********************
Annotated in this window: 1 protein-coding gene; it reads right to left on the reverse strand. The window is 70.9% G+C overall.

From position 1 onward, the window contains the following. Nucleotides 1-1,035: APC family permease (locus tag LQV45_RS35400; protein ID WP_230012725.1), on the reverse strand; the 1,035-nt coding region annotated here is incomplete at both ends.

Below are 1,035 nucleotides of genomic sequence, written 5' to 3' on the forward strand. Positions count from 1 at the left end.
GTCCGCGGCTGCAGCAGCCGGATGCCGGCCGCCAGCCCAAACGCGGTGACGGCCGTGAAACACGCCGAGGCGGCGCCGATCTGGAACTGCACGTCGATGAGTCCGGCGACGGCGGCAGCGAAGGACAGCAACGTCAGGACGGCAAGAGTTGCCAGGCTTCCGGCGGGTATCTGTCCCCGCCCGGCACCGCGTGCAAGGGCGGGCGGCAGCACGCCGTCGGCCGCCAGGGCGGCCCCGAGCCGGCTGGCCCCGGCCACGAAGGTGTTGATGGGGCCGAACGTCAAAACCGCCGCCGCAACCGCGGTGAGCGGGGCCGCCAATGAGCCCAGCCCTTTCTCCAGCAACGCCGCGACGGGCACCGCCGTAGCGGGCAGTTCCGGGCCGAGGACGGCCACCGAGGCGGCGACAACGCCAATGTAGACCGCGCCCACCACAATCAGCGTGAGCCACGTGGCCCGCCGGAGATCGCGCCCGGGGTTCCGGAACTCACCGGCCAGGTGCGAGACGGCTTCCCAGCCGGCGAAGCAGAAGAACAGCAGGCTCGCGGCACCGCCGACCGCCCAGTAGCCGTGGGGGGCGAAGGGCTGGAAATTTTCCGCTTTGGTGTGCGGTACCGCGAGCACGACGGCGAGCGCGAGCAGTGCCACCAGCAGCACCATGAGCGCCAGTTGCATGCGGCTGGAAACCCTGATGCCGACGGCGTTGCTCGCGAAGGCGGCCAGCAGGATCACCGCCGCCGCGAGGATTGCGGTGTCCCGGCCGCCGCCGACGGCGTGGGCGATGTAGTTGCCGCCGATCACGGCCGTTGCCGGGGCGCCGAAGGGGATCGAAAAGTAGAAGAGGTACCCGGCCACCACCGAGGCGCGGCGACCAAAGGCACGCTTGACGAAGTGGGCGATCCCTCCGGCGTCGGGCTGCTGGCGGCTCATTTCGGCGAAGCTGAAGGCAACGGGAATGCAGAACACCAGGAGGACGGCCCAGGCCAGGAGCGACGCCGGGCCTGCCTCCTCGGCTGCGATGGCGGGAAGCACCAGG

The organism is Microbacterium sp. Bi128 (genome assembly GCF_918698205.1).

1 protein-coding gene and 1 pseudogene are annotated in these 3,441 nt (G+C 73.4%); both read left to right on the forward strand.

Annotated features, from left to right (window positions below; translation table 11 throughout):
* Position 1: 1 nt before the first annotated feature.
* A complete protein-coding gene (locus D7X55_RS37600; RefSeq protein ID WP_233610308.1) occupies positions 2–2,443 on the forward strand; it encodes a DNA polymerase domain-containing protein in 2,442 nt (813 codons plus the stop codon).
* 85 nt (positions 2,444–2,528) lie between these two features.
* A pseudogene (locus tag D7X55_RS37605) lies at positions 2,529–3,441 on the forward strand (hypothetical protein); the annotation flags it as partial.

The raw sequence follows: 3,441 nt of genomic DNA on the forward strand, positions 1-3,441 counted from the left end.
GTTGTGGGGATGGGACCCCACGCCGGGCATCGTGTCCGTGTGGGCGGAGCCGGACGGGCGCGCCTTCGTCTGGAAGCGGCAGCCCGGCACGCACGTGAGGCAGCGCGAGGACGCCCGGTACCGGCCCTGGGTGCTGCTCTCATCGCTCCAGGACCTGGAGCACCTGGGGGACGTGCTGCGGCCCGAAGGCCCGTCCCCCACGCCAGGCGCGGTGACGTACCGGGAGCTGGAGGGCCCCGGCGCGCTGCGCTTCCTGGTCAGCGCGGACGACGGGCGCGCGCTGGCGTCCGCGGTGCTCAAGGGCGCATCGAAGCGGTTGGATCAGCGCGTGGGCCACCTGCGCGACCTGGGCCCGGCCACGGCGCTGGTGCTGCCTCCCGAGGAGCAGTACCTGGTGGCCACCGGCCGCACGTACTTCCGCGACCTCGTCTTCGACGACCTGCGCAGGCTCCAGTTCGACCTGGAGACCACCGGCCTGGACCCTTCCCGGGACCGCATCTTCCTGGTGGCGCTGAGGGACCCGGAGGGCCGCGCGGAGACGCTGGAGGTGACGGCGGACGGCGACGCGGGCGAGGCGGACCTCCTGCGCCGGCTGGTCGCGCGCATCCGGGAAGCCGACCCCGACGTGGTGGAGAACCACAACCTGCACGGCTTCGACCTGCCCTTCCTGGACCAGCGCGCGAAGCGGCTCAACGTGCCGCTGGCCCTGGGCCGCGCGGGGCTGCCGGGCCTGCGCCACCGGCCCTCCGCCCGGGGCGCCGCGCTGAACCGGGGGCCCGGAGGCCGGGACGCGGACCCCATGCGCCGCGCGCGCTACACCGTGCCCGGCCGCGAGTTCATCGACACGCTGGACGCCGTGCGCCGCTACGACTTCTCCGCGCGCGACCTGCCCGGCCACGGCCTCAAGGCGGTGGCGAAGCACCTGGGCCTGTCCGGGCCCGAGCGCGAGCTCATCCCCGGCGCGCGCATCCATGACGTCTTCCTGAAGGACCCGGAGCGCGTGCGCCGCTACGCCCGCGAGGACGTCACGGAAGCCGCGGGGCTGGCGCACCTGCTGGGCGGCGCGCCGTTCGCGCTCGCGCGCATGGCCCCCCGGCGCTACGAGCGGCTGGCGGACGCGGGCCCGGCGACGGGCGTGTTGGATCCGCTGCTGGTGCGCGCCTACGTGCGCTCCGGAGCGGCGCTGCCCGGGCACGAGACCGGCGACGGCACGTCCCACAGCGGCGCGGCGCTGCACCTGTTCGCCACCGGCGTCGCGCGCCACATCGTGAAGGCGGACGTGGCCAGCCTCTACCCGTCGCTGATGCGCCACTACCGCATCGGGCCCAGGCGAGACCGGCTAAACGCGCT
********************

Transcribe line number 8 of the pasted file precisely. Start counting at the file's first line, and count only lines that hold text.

* Position 1: 1 nt before the first annotated feature.